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15 February

Conference week is less than four months away. It’s coming around quicker this year as we are holding it a lot earlier than normal: a product of the Christchurch earthquakes is that premium venue locations in the South Island are in short supply.
Dunedin’s the location this year in the refurbished town hall with “after match” functions at the Scenic Hotel Southern Cross, Town Hall, Etrusco, and Larnach Castle. We’re also looking to see if we can charter the Taieri Gorge Train for the Friday afternoon if people are interested.
Our theme this year is “One Industry One voice” and we’ll have a very heavy focus on sharing critical safety lessons as well as in depth information on growth opportunities in key sectors by markets, including the South Pacific.
We will be attracting key decision makers from South East Asia as part of the initiatives we are taking in Indonesia, India and Singapore. Conference outline click here
Don’t forget we are offering loyalty discounts for conference delegates and 15% discounts on trade stands booked and paid for before 1 April. Click here
HAI in Las Vegas is less than three weeks away and we have a very strong contingent of operators and suppliers attending the helicopter industry’s foremost global show.  We’ve got a New Zealand showcase evening and we’ll be building on this as we go into a programme of leveraging our America’s cup campaign. If you’re looking to build on strong existing relationships and new relationships the America’s cup aviation campaign creates an opportunity to get to the premier decision makers across all sectors of the industry.
CAA’s decision to decline our Medical Exemption application click here has some positives and potentially significant changes for industry. On page 1 the Director comments, “I agree that there is likely to be little difference in the overall safety outcomes with the medical decision making associated with the issue of an ICAO compliant medical certificate in each jurisdiction.” What they are saying is that the petition does not undermine the big safety goal i.e. aviation safety. 
The Director goes on to say medical certificates are granted in terms of Section 2A of the Act and thus he must decline our application because his administrative ability to remove a medical certificate would be undermined if the application were to be granted. While we could debate this conclusion (and personally the “Boots” thinks not enough weight has been put on Section 10 of the Act “Fit and Proper person test” and the Director’s associated powers) on page six of the letter the Director focuses on the essence of our concerns and that is the efficiency of the medical certification regime.
“I feel there is thus an obligation on the CAA to do all it reasonably can to reduce the costs upon which the fee is based while maintaining the integrity of New Zealand’s aviation medical certification regime.
DCA goes onto propose a meeting in March with key participants in industry to examine options to reduce costs. The “Boots” understands all matters are on the table short of an overhaul of the framework we presently have.   We’d be interested in hearing your ideas including full devolution of the present certification system to an alternative service provider, alignment with credible efficient certification systems, alternative delivery mechanisms etc. Our ultimate objective must be to have the most cost effective compliant system with minimal charges. By comparison, Australia charges its pilots around $NZ100 to maintain their systems and we’ve got to be a lot more efficient than that – it’s about competing smartly while still delivering globally compliant practices.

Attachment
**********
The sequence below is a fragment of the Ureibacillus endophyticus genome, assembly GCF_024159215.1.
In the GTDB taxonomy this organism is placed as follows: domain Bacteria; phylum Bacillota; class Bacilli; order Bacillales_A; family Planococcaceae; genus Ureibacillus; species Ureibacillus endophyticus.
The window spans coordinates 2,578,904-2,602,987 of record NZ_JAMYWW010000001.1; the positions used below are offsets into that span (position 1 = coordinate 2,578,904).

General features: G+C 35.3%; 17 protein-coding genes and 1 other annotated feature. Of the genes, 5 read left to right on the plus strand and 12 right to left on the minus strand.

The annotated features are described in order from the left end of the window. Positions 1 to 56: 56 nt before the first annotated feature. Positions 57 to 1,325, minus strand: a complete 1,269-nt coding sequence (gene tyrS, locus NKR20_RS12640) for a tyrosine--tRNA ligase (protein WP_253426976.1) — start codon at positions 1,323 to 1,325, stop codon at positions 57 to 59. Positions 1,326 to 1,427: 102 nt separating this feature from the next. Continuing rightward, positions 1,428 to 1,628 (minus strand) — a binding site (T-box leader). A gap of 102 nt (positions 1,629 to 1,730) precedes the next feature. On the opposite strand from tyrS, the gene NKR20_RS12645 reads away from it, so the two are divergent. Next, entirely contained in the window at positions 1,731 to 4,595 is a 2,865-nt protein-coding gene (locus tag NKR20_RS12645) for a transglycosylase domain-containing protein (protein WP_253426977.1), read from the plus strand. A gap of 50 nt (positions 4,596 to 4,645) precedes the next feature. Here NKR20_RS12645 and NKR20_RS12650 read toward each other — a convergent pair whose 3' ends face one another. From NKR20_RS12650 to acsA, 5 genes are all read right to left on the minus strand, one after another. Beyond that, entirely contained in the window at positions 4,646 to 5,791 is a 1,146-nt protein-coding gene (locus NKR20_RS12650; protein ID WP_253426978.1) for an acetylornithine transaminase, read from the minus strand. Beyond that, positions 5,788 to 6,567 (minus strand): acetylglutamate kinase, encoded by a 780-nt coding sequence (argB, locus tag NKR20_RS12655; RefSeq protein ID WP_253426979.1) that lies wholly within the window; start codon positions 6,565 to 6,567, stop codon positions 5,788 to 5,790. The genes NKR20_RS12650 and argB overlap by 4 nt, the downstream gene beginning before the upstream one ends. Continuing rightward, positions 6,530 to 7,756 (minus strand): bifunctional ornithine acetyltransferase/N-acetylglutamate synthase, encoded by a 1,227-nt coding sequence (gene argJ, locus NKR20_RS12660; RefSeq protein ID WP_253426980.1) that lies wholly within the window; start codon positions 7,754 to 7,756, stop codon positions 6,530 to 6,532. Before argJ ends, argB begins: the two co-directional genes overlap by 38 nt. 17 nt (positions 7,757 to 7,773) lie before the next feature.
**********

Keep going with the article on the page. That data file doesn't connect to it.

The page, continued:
Acting as a responsible and constructive advocate of change, using processes and systems provided for in our existing legislation has got us a long way to where we want to be. DCA is on notice that our focus is not simply pilot medical costs but equally the “over the top” hourly rate charges. We believe CAA is listening very carefully to our concerns and as conveyed a fortnight ago, have already commenced a first principles review of charging.  We would like to be a partner in that review and will continue to quietly discuss with the key money agencies – MOT and Treasury, why a $280 hourly rate charge is simply bad business.   
We continue to seek assurances over LIB 4.  Further assurances were given this week that LIB 4 is not being acted on by CAA but there was an acknowledgement that other customers (i.e. government agencies) may be acting on the CAA’s interpretation.  Assuming this is so then this creates a level of uncertainty and increases the urgency with which this matter must be resolved. CAA accepted this point and will accelerate the opinion they are seeking from their reviewer.
One further point worrying the “Boots” is that there seems to be some serious debate afoot for the new health and safety agency to take over all aspects of aviation HSE regulation. Now, as the boots has pointed out many times, there is only one accident and perhaps someone can explain how having two regulatory agencies with very different and almost diametrically opposed views of what drives superior safety outcomes is good for aviation safety.  In an environment where the concept of “corporate manslaughter” is gaining political traction, the whole culture driving aviation safety could be seriously compromised.
Next week we’ll be busy with our Board and Advisory Committee meetings in Auckland and NZAAA, NZHA and Flight Training meeting in Wellington. The week after AEANZ meet to further the development and expansion of that group.
March 1st sees us meeting with Officials from MOT, TEC and MoE …and on that note a great joke click here

Aviation is in our DNA

Red boots
red boots


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